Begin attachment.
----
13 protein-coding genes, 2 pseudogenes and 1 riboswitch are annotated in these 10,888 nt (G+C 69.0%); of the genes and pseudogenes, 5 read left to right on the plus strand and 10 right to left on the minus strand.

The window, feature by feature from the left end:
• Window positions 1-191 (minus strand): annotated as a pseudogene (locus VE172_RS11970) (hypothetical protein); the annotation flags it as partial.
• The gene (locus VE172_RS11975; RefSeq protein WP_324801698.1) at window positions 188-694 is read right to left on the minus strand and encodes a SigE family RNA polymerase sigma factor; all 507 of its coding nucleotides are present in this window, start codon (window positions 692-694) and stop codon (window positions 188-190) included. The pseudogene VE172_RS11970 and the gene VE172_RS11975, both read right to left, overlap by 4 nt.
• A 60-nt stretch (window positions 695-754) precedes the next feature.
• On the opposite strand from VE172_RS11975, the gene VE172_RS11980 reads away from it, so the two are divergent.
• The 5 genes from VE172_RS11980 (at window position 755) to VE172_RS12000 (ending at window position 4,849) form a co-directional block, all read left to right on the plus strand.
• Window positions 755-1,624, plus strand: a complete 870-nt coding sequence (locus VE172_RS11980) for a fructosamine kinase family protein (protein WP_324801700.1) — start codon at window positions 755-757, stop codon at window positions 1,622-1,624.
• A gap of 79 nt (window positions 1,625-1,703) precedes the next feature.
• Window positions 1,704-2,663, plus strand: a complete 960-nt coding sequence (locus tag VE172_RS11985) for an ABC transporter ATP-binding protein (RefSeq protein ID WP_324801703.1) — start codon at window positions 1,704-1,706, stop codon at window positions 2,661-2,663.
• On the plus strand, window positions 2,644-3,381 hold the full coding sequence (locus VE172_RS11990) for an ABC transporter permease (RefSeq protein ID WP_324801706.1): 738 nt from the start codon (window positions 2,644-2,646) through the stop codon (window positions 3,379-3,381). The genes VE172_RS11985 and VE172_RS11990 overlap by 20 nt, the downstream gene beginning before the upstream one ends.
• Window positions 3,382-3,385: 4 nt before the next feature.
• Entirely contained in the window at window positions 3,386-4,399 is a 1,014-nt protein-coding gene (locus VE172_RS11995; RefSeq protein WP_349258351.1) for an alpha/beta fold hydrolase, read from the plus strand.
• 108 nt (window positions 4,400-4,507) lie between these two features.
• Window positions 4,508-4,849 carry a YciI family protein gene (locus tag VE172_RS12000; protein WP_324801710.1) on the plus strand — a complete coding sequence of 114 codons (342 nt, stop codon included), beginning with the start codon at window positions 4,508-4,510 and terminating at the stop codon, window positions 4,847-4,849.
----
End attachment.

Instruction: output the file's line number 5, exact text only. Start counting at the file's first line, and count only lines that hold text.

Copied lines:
• A 60-nt stretch (window positions 695-754) precedes the next feature.